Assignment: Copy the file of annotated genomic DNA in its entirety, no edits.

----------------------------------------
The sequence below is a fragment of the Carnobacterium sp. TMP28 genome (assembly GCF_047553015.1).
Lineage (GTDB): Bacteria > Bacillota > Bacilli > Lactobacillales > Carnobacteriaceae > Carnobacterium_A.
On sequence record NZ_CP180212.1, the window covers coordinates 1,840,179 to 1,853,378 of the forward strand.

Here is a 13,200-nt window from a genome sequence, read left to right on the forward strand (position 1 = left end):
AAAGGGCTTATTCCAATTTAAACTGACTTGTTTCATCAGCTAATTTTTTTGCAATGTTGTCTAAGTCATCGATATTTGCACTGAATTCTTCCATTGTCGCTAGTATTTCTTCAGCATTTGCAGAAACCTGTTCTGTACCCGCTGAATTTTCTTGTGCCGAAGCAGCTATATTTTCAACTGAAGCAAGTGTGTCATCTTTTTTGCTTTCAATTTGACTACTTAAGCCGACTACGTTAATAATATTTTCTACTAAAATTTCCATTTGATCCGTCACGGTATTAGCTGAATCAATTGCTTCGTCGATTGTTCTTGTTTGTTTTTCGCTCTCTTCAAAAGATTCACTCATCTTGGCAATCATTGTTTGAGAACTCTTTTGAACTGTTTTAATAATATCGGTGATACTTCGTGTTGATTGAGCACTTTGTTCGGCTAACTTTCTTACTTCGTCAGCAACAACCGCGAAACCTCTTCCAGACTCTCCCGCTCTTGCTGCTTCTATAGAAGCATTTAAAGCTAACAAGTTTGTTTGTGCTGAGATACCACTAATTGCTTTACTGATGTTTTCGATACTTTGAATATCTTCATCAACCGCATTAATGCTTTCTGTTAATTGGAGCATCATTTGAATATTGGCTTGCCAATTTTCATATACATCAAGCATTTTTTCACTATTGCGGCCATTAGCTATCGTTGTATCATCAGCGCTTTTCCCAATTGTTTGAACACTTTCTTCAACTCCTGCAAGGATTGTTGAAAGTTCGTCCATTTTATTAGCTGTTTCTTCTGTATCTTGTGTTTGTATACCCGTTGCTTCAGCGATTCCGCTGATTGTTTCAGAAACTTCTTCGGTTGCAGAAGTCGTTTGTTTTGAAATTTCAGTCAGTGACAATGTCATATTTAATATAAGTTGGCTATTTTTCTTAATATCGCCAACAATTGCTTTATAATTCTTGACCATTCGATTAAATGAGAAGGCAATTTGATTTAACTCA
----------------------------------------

The sequence below is a fragment of the Carnobacterium sp. TMP28 genome (assembly GCF_047553015.1).
Lineage (GTDB): Bacteria > Bacillota > Bacilli > Lactobacillales > Carnobacteriaceae > Carnobacterium_A.
On sequence record NZ_CP180212.1, the window covers coordinates 1,840,179 to 1,853,378 of the forward strand.

Here is a 13,200-nt window from a genome sequence, read left to right on the forward strand (position 1 = left end):
AAAGGGCTTATTCCAATTTAAACTGACTTGTTTCATCAGCTAATTTTTTTGCAATGTTGTCTAAGTCATCGATATTTGCACTGAATTCTTCCATTGTCGCTAGTATTTCTTCAGCATTTGCAGAAACCTGTTCTGTACCCGCTGAATTTTCTTGTGCCGAAGCAGCTATATTTTCAACTGAAGCAAGTGTGTCATCTTTTTTGCTTTCAATTTGACTACTTAAGCCGACTACGTTAATAATATTTTCTACTAAAATTTCCATTTGATCCGTCACGGTATTAGCTGAATCAATTGCTTCGTCGATTGTTCTTGTTTGTTTTTCGCTCTCTTCAAAAGATTCACTCATCTTGGCAATCATTGTTTGAGAACTCTTTTGAACTGTTTTAATAATATCGGTGATACTTCGTGTTGATTGAGCACTTTGTTCGGCTAACTTTCTTACTTCGTCAGCAACAACCGCGAAACCTCTTCCAGACTCTCCCGCTCTTGCTGCTTCTATAGAAGCATTTAAAGCTAACAAGTTTGTTTGTGCTGAGATACCACTAATTGCTTTACTGATGTTTTCGATACTTTGAATATCTTCATCAACCGCATTAATGCTTTCTGTTAATTGGAGCATCATTTGAATATTGGCTTGCCAATTTTCATATACATCAAGCATTTTTTCACTATTGCGGCCATTAGCTATCGTTGTATCATCAGCGCTTTTCCCAATTGTTTGAACACTTTCTTCAACTCCTGCAAGGATTGTTGAAAGTTCGTCCATTTTATTAGCTGTTTCTTCTGTATCTTGTGTTTGTATACCCGTTGCTTCAGCGATTCCGCTGATTGTTTCAGAAACTTCTTCGGTTGCAGAAGTCGTTTGTTTTGAAATTTCAGTCAGTGACAATGTCATATTTAATATAAGTTGGCTATTTTTCTTAATATCGCCAACAATTGCTTTATAATTCTTGACCATTCGATTAAATGAGAAGGCAATTTGATTTAACTCA